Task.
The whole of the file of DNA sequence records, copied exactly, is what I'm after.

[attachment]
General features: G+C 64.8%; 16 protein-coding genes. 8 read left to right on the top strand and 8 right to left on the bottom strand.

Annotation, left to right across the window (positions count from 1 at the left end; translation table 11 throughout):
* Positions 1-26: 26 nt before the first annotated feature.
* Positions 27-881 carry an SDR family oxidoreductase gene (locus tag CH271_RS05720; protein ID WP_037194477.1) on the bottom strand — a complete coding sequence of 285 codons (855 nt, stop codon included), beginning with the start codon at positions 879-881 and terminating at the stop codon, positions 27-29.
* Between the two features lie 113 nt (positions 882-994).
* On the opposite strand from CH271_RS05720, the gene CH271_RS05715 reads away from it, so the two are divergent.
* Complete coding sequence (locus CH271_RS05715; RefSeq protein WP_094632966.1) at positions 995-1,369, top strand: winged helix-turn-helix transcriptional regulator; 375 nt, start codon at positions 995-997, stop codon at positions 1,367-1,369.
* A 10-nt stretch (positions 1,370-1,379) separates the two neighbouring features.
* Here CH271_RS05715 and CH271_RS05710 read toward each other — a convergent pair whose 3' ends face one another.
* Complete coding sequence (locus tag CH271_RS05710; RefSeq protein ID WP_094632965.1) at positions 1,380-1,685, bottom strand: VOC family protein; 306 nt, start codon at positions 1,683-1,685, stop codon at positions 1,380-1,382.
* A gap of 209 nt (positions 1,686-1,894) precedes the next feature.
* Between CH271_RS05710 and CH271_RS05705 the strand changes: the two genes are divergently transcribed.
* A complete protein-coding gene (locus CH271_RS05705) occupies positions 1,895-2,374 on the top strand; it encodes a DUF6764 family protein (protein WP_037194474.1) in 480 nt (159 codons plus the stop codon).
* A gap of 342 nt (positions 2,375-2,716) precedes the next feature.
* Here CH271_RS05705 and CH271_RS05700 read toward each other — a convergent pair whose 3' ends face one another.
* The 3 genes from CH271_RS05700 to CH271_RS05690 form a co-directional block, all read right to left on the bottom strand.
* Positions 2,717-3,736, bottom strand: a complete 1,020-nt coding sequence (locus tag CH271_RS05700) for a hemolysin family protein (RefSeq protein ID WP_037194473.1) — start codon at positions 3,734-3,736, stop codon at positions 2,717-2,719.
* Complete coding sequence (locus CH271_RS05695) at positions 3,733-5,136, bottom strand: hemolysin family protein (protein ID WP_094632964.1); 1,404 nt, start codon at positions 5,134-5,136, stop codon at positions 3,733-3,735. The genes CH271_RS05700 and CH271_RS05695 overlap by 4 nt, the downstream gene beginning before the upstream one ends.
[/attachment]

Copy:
General features: G+C 64.8%; 16 protein-coding genes. 8 read left to right on the top strand and 8 right to left on the bottom strand.

Annotation, left to right across the window (positions count from 1 at the left end; translation table 11 throughout):
* Positions 1-26: 26 nt before the first annotated feature.
* Positions 27-881 carry an SDR family oxidoreductase gene (locus tag CH271_RS05720; protein ID WP_037194477.1) on the bottom strand — a complete coding sequence of 285 codons (855 nt, stop codon included), beginning with the start codon at positions 879-881 and terminating at the stop codon, positions 27-29.
* Between the two features lie 113 nt (positions 882-994).
* On the opposite strand from CH271_RS05720, the gene CH271_RS05715 reads away from it, so the two are divergent.
* Complete coding sequence (locus CH271_RS05715; RefSeq protein WP_094632966.1) at positions 995-1,369, top strand: winged helix-turn-helix transcriptional regulator; 375 nt, start codon at positions 995-997, stop codon at positions 1,367-1,369.
* A 10-nt stretch (positions 1,370-1,379) separates the two neighbouring features.
* Here CH271_RS05715 and CH271_RS05710 read toward each other — a convergent pair whose 3' ends face one another.
* Complete coding sequence (locus tag CH271_RS05710; RefSeq protein ID WP_094632965.1) at positions 1,380-1,685, bottom strand: VOC family protein; 306 nt, start codon at positions 1,683-1,685, stop codon at positions 1,380-1,382.
* A gap of 209 nt (positions 1,686-1,894) precedes the next feature.
* Between CH271_RS05710 and CH271_RS05705 the strand changes: the two genes are divergently transcribed.
* A complete protein-coding gene (locus CH271_RS05705) occupies positions 1,895-2,374 on the top strand; it encodes a DUF6764 family protein (protein WP_037194474.1) in 480 nt (159 codons plus the stop codon).
* A gap of 342 nt (positions 2,375-2,716) precedes the next feature.
* Here CH271_RS05705 and CH271_RS05700 read toward each other — a convergent pair whose 3' ends face one another.
* The 3 genes from CH271_RS05700 to CH271_RS05690 form a co-directional block, all read right to left on the bottom strand.
* Positions 2,717-3,736, bottom strand: a complete 1,020-nt coding sequence (locus tag CH271_RS05700) for a hemolysin family protein (RefSeq protein ID WP_037194473.1) — start codon at positions 3,734-3,736, stop codon at positions 2,717-2,719.
* Complete coding sequence (locus CH271_RS05695) at positions 3,733-5,136, bottom strand: hemolysin family protein (protein ID WP_094632964.1); 1,404 nt, start codon at positions 5,134-5,136, stop codon at positions 3,733-3,735. The genes CH271_RS05700 and CH271_RS05695 overlap by 4 nt, the downstream gene beginning before the upstream one ends.